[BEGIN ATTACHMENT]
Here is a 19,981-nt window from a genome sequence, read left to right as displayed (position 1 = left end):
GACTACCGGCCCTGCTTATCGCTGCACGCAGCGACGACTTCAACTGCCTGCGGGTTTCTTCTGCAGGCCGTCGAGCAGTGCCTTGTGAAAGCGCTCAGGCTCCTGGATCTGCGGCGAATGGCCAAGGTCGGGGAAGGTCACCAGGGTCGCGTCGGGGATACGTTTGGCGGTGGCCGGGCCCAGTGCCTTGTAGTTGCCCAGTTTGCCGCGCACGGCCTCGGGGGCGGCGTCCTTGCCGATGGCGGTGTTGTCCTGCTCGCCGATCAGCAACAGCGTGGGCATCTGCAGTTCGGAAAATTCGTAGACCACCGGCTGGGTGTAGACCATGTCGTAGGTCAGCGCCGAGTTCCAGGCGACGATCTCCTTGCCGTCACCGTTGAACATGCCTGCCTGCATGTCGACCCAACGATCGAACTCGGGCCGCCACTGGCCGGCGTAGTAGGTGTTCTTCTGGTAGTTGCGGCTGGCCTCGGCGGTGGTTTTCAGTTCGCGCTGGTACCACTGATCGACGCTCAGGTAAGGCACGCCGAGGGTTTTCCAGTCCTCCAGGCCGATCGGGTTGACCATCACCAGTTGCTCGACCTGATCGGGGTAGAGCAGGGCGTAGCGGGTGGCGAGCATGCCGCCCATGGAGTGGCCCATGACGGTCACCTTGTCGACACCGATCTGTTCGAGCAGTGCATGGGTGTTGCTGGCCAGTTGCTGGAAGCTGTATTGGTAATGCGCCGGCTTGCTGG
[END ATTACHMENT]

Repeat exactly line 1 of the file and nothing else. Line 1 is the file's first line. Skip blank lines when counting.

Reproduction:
Here is a 19,981-nt window from a genome sequence, read left to right as displayed (position 1 = left end):